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New Plant, Animal, and Insect Laboratory for Maine

For information about our current labs, visit the Maine Animal Health Lab and Insect Pests, Ticks and Plant Diseases websites.

Coming in 2017!

In November 2014, Maine voters approved an $8,000,000 bond referendum to support Maine agriculture, facilitate economic growth in natural resource based industries, and monitor human health threats related to ticks, mosquitoes, and bedbugs through the creation of a Plant, Animal, and Insect Laboratory administered by University of Maine Cooperative Extension.

Explore the ways the new Plant, Animal, and Insect Laboratory will benefit Maine:

  • Protecting the natural resource based economy
  • Protecting food safety and human health
  • Providing unique diagnostic and testing services for Maine’s future

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Deer tick (engorged) 2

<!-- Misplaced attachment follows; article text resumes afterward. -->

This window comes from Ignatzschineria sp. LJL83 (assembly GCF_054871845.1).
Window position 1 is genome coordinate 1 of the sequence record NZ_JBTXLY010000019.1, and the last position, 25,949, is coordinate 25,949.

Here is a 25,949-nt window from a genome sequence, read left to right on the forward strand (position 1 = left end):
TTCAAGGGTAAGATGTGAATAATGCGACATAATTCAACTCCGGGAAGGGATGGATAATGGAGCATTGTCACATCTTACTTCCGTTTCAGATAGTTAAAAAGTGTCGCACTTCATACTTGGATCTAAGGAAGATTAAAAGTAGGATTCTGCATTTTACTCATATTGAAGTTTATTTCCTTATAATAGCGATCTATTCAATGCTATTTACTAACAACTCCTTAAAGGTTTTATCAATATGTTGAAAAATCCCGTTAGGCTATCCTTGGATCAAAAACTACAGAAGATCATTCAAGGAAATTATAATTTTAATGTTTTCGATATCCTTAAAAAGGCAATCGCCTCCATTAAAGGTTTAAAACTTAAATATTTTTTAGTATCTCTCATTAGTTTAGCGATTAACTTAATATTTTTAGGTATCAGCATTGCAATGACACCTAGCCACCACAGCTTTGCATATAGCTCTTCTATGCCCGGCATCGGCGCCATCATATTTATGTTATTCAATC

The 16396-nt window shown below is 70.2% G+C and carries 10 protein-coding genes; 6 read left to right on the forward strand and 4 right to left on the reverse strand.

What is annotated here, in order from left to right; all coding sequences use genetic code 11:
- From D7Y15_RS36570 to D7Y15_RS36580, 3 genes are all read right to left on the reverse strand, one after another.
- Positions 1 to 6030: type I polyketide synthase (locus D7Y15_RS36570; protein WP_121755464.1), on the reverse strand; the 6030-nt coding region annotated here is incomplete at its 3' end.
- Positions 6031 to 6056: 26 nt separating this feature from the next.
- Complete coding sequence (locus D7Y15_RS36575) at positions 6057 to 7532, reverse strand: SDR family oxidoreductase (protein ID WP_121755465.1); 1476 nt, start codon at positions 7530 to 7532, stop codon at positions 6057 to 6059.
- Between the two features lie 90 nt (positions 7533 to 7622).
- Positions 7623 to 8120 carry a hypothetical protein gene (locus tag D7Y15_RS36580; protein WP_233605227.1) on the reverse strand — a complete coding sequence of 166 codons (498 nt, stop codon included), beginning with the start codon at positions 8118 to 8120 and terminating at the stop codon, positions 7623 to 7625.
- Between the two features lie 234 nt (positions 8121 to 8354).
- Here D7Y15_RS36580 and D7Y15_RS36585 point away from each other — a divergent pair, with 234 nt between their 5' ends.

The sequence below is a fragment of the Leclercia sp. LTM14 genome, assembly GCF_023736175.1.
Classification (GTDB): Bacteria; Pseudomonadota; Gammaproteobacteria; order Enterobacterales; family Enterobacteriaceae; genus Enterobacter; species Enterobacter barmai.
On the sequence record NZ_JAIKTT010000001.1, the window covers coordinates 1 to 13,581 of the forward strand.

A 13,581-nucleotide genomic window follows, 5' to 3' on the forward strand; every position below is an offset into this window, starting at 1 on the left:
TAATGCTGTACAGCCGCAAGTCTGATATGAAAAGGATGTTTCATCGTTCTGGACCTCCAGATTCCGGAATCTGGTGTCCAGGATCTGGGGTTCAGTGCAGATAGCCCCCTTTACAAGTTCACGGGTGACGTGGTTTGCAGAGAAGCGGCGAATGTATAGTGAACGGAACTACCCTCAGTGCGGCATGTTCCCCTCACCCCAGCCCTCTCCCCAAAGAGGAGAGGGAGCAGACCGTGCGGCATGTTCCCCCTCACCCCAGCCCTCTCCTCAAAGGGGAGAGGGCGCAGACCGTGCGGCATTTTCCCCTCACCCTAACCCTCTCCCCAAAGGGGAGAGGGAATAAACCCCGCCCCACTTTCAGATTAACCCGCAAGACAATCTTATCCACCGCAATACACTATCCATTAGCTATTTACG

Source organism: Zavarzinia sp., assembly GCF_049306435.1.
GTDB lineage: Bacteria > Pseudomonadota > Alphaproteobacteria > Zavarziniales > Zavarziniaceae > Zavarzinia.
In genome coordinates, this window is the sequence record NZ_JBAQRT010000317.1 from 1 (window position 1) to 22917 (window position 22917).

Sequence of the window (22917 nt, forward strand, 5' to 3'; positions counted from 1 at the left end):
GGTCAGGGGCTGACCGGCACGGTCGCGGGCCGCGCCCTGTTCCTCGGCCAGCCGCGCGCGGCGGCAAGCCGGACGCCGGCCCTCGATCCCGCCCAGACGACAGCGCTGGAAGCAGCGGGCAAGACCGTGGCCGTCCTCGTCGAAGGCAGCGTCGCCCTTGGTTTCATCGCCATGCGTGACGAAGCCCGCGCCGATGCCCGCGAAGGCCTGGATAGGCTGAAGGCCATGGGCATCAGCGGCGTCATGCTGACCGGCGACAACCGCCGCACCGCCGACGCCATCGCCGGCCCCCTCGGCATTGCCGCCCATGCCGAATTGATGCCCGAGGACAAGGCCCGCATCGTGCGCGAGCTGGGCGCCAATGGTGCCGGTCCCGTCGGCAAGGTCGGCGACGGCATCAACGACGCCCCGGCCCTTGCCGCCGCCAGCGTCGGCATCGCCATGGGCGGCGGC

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US Fish and Wildlife - Moose 2

Employment Opportunity: Assistant Extension Professor & Extension Plant Pathologist

The University of Maine Cooperative Extension invites applications for a full-time, fiscal-year, continuing contract eligible faculty appointment as Assistant Extension Professor – Extension Plant Pathologist, effective July 1, 2017.  This position will be housed at the University of Maine in Orono and will affiliate with the Maine Food & Agricultural Center on campus. This position will develop and conduct educational programs and applied research projects throughout the state with an emphasis on identifying, preventing and managing plant diseases. The agricultural industries in Maine which this position will address is comprised of small fruit, tree fruit, vegetable and grain producers, the ornamental horticulture industry, as well as clients involved in consumer horticulture. An Assistant Extension Professor works with other Extension faculty, advisory boards, and commodity associations to offer programs addressing the educational needs of Maine farmers, growers, and gardeners. See the full job description and application information.

Continue visiting this page for progress updates on the new lab.

Photos courtesy Edwin Remsberg, the U.S. FWS, and Griffin Dill